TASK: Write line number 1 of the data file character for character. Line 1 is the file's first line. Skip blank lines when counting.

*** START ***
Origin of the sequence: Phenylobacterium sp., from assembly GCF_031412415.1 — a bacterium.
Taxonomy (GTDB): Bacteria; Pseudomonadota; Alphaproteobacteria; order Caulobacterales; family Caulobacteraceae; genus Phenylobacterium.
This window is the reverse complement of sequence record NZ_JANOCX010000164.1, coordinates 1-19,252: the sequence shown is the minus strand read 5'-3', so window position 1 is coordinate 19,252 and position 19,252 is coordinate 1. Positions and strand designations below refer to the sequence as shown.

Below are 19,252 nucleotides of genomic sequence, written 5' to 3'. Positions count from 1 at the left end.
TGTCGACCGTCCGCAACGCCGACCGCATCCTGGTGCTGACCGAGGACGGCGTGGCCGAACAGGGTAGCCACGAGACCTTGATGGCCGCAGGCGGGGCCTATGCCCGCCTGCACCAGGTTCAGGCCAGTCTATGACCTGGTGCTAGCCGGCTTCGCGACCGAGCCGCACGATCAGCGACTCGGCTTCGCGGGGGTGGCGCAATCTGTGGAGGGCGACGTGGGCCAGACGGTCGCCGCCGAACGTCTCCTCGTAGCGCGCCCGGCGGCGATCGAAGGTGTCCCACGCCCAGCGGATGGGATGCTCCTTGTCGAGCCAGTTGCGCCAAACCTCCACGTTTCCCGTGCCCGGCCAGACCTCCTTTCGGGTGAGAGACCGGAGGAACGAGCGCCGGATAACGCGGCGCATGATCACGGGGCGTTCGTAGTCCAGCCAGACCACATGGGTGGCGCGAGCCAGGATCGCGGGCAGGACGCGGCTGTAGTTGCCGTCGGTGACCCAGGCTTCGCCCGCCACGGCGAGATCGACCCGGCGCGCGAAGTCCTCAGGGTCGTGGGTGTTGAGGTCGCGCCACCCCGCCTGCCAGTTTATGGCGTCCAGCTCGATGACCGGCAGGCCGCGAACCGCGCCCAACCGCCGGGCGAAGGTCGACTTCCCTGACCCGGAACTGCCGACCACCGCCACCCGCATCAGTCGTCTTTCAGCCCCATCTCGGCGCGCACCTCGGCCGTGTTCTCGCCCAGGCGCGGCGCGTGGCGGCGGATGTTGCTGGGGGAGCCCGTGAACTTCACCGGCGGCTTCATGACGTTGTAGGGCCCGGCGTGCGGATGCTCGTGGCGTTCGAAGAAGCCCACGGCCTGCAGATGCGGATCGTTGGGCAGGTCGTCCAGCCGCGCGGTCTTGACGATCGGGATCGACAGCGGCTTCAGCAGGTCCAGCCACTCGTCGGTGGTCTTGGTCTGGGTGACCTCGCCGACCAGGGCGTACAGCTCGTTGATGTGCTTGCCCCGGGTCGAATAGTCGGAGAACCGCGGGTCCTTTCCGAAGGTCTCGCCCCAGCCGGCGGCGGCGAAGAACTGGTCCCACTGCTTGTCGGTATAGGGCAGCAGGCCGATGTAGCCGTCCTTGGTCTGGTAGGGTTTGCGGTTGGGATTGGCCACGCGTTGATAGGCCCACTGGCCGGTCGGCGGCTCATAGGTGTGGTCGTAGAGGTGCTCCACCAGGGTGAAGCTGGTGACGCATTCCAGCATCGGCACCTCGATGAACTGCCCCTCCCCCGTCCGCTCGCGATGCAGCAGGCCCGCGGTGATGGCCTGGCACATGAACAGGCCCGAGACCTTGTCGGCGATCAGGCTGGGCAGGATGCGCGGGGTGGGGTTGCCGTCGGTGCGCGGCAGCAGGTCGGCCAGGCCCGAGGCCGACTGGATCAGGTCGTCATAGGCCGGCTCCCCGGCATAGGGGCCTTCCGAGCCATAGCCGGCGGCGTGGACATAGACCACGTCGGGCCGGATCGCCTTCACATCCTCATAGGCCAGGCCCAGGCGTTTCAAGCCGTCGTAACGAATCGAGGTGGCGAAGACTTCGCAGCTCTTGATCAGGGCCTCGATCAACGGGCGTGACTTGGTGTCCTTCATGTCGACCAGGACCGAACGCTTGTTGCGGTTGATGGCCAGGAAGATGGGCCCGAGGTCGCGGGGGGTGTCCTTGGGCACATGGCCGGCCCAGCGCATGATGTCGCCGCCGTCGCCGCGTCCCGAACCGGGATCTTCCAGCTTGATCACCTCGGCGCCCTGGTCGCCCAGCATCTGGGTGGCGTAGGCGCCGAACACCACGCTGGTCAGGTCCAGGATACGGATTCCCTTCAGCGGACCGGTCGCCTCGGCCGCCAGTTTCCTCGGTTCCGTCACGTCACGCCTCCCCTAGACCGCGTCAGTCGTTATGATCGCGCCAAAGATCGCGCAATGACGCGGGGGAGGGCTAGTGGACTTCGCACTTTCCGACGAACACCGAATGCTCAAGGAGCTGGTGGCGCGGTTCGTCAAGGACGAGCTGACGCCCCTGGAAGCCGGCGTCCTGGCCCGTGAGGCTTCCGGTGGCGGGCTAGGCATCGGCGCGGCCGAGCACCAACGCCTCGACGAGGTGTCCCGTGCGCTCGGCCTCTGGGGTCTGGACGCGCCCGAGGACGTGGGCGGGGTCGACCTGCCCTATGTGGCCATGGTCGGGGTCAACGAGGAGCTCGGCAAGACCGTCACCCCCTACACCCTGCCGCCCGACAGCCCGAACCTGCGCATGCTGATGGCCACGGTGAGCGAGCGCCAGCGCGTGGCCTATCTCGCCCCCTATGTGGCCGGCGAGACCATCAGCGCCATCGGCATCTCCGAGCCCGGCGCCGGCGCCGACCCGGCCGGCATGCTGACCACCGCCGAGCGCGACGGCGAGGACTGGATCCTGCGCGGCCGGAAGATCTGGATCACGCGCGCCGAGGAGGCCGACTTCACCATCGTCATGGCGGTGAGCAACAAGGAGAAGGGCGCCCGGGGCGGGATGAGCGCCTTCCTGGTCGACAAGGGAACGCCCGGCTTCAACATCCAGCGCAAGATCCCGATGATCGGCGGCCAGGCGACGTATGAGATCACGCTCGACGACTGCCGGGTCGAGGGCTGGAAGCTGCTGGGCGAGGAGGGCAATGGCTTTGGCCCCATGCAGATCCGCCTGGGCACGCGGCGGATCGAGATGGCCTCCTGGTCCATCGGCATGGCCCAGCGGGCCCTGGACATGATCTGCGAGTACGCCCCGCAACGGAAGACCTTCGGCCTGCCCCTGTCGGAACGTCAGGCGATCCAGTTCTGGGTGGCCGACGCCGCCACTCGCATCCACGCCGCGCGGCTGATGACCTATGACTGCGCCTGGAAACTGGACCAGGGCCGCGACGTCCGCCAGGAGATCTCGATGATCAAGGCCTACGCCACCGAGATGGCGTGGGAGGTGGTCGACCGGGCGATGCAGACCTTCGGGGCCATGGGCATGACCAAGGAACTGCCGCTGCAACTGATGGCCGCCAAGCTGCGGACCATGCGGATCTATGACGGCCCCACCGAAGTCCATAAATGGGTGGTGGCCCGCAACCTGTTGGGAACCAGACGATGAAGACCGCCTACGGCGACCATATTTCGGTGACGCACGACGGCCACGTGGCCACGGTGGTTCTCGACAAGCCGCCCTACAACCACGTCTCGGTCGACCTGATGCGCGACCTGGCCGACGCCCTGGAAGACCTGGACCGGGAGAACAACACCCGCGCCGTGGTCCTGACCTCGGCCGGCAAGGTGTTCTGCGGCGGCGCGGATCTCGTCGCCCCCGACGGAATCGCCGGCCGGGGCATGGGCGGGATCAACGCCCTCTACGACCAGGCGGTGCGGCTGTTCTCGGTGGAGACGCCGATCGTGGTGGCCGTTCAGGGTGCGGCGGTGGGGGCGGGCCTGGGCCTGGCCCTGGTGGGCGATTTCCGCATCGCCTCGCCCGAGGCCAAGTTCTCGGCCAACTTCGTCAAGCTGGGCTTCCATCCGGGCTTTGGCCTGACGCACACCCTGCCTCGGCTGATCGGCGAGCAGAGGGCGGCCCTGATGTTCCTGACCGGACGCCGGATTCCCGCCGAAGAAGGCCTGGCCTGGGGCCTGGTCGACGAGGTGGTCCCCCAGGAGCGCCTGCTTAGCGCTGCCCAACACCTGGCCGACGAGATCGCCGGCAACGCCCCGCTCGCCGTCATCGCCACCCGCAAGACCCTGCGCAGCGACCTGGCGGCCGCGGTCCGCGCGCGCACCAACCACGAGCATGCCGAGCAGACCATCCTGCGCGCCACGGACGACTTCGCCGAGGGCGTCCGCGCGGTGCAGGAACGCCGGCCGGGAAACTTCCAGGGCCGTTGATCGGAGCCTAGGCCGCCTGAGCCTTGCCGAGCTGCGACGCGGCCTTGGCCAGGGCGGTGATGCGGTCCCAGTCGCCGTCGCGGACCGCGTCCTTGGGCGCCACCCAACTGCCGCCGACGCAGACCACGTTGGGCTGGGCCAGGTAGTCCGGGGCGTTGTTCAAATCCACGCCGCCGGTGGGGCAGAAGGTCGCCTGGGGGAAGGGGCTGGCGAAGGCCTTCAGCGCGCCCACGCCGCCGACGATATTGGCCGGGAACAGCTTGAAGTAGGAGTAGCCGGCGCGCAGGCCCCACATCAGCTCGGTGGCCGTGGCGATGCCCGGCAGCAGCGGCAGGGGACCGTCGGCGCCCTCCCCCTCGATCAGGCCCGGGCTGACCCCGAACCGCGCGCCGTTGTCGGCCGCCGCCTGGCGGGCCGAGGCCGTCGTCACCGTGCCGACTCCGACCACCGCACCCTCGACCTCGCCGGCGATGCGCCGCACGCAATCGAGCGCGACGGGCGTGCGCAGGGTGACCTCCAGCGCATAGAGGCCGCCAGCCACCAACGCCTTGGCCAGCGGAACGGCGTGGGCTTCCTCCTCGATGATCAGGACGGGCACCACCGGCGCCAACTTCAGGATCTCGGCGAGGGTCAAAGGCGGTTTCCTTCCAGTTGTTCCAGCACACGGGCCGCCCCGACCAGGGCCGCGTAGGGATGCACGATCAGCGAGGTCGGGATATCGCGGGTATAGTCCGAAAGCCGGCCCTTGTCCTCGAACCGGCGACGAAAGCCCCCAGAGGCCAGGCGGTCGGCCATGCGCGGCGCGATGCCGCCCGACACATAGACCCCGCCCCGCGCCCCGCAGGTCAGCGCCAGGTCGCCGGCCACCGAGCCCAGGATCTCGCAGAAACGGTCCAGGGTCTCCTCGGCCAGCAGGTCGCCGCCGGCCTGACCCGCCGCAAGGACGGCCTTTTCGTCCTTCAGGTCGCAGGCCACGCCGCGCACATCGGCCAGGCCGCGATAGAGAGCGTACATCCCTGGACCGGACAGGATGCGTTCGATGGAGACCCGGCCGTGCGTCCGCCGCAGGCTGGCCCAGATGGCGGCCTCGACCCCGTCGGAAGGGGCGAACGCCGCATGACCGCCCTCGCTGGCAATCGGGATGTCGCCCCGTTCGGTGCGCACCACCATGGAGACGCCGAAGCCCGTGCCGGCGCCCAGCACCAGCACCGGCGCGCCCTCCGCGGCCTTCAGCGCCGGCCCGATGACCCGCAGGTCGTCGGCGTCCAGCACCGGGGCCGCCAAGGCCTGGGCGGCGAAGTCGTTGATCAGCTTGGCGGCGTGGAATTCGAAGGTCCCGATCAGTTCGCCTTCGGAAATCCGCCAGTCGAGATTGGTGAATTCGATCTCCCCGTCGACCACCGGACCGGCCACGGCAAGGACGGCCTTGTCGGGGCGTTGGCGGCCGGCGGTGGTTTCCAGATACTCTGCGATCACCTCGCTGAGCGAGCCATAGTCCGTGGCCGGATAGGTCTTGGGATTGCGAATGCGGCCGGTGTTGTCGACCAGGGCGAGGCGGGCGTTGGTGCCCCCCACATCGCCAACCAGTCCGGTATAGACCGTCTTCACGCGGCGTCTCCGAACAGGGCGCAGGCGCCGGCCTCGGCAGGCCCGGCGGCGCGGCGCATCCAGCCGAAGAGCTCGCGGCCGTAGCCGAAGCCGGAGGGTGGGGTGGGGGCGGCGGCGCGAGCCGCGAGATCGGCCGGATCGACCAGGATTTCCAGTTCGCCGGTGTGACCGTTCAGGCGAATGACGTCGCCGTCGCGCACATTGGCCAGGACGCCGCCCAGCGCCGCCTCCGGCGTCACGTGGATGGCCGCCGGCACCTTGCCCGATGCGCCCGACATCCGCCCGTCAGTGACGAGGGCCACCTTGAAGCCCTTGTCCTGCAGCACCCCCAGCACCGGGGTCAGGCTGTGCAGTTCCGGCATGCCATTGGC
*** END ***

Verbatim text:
Origin of the sequence: Phenylobacterium sp., from assembly GCF_031412415.1 — a bacterium.